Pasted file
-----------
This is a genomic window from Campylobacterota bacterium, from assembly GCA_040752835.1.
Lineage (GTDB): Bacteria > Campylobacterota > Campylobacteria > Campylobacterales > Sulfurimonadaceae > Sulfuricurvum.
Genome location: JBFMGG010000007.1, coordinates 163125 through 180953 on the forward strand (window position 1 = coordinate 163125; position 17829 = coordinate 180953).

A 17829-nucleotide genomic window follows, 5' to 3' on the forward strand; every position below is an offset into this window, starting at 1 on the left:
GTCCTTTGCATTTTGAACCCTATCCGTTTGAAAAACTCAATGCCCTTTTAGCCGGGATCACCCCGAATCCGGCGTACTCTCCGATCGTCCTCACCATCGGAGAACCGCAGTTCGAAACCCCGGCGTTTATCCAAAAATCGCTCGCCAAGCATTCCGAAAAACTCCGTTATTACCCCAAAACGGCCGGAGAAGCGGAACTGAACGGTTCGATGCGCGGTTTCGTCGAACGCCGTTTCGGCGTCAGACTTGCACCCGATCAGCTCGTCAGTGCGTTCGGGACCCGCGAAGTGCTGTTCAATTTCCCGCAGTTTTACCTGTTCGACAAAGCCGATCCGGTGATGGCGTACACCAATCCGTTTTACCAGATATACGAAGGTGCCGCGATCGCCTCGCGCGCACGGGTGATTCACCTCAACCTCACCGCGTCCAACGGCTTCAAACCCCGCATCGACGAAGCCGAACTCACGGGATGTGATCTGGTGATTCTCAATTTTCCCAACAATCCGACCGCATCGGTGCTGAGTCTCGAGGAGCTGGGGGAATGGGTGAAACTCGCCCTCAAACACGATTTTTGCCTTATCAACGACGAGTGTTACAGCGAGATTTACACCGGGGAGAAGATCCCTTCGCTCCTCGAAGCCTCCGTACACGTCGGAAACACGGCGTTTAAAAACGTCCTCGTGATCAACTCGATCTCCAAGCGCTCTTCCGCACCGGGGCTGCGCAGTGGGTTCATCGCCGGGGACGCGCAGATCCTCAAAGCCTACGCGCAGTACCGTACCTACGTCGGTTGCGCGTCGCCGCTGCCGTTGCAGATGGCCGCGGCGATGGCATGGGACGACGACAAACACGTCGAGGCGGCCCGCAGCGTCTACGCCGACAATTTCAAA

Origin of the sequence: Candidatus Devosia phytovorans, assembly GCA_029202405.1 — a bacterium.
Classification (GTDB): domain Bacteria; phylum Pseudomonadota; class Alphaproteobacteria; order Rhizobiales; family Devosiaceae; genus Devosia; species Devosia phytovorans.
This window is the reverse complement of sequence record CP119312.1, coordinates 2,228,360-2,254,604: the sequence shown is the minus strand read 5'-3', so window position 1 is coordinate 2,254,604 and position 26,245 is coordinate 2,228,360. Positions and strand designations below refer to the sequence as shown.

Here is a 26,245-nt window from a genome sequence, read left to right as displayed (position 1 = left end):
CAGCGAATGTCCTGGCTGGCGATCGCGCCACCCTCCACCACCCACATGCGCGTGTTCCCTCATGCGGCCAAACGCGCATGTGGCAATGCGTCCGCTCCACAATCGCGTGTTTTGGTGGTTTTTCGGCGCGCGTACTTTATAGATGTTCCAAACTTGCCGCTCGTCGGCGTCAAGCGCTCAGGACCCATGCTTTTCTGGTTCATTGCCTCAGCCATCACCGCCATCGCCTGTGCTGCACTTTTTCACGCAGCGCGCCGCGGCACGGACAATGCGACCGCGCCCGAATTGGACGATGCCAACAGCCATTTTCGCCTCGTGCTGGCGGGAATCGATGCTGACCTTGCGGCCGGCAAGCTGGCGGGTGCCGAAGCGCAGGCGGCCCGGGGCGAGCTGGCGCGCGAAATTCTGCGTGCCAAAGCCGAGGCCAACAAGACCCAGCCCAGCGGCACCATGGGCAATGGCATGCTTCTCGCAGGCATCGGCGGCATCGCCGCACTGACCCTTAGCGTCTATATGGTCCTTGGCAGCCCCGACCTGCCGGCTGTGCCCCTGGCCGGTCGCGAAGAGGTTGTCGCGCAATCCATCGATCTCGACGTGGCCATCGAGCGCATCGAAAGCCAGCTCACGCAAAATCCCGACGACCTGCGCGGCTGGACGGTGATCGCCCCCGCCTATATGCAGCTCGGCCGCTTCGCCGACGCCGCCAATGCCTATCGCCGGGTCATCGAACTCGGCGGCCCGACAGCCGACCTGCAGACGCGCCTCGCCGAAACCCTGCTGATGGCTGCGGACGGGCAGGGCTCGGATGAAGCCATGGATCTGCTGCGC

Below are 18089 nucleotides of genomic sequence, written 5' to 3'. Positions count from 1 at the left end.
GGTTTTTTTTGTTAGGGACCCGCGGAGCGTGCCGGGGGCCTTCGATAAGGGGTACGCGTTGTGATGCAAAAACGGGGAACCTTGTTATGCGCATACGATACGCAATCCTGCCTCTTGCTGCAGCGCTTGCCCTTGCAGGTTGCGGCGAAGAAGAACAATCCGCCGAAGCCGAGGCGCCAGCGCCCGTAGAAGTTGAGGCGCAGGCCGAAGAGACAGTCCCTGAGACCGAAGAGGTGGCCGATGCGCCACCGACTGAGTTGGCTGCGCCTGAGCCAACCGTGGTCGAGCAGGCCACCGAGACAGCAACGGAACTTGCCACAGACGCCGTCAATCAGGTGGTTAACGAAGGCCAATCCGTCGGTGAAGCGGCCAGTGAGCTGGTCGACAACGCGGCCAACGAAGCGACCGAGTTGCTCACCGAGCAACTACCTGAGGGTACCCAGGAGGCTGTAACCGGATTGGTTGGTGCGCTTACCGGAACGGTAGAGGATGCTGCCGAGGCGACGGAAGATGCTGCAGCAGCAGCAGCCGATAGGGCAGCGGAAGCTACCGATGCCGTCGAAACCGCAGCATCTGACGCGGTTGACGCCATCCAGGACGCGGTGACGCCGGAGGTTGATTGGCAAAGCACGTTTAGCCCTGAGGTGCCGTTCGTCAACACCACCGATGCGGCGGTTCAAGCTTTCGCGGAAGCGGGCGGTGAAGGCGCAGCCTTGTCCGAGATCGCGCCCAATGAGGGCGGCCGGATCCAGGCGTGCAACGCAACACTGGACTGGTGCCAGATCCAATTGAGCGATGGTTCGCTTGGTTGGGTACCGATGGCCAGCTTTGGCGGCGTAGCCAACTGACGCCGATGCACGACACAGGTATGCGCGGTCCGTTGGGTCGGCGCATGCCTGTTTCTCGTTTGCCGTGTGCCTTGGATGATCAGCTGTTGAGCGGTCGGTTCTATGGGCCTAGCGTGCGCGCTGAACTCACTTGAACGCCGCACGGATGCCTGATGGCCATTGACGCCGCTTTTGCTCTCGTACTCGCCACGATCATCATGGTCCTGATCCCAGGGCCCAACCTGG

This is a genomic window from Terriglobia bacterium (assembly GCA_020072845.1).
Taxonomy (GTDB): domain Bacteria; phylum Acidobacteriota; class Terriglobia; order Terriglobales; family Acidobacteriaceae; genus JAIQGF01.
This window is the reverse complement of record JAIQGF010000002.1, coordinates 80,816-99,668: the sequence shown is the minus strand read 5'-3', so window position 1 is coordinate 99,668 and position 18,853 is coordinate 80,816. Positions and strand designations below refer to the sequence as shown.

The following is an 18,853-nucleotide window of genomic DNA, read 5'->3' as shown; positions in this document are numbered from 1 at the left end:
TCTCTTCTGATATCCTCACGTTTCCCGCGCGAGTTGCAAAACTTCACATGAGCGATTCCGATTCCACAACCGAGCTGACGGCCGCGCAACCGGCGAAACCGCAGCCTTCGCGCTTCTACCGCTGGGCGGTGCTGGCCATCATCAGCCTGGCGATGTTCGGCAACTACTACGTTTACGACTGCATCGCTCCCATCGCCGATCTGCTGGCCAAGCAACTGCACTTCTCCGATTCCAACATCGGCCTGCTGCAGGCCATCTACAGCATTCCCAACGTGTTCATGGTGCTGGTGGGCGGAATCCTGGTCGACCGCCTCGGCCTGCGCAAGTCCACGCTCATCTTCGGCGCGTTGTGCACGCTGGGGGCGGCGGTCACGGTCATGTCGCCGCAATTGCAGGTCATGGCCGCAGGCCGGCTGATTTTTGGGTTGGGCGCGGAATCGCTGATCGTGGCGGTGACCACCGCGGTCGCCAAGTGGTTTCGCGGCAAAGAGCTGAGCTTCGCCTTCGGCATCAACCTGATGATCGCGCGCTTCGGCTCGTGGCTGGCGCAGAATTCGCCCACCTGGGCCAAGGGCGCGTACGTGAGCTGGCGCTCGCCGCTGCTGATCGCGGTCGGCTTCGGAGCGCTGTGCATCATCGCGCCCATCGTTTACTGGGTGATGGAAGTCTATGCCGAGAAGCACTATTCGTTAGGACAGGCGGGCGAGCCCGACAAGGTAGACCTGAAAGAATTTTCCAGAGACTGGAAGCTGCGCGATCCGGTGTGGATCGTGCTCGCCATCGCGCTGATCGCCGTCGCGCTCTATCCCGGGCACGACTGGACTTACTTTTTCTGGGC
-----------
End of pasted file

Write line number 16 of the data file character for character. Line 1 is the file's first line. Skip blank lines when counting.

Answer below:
The following is an 18,853-nucleotide window of genomic DNA, read 5'->3' as shown; positions in this document are numbered from 1 at the left end: